For the last year and a half I’ve written about our lives together. Adoption was often the focal point of those writings. To my surprise very little of what I wrote was inspired by how others reacted to our family. Strangers haven’t stopped and asked us “Where’s your daughter from?” or “How much did she cost?”. When people see Penelope and I together they don’t ask “Is her mother Chinese?” I can count on one hand the number of times a stranger mentioned Penelope’s heritage. What we typically hear is “She’s so adorable/cute/beautiful”, a sentiment I agree with.
I’ve often asked myself, why is this? Not to give anyone the wrong impression. I don’t want to get the rude and impertinent questions. I have no interest in strangers asking about the financials of adoption with Penelope standing by my side. So far I can think of two reasons our transracial adoption raised so few eyebrows. Where we live and the year of the adoption.
Atlanta is a southern city, but a city nonetheless. It has a diverse racial mix. It has several Asian communities, a Taiwanese sponsored cultural center and shopping mall, and a university with a dedicated East Asian study program. Several Mandarin immersion schools, including one charter school south of the city, are spread across the metro and surrounding area. We have choices for pre-K Mandarin classes for Penelope. A far cry from the comments I’ve read from families in less diverse or populous towns.
We adopted in 2012. By the time we returned from China tens of thousands of transracial families were living in the States. Korean adoptees and their families bore the brunt of discrimination starting in the 60’s. In the 90’s China opened up to western families, creating another influx of families with children from Asia. By the time Jenn, Penelope, and I stepped off the Korean Air flight and into the International terminal at Hartsfield Jackson, we were just another family to the people around us. Sure, we looked different. But not different and unique. I’m sure some people had questions. Others thought we were perverting the natural order of race and family. And some just thought we were caught up in an international adoption craze. Yet no one said a word. No one stared.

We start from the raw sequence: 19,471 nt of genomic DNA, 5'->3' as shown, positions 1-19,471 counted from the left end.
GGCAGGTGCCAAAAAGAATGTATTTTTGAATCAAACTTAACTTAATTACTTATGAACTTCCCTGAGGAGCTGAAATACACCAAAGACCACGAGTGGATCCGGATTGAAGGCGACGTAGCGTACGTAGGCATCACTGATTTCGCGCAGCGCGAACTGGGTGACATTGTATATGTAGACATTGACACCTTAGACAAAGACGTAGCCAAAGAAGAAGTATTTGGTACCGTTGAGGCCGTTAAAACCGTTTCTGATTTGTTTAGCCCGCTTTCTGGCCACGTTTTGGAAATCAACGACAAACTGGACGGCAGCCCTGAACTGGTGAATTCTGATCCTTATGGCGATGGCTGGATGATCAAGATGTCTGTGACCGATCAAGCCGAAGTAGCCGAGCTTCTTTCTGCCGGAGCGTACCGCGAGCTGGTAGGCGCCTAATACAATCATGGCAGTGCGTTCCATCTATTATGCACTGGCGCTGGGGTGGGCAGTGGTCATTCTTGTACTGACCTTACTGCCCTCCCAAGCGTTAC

Don’t get me wrong, I don’t want the attention. And I think it’s inevitable that questions and eyebrows will be raised when Penelope gets older. A sixteen year old Chinese girl and fifty year old Puerto Rican/white guy might do that. I’m not even saying discrimination and inquiring minds won’t confront us in the near future. I’m just pleasantly surprised the past year and a half has been drama-free.
Here’s to hoping the next year and a half will be more of the same.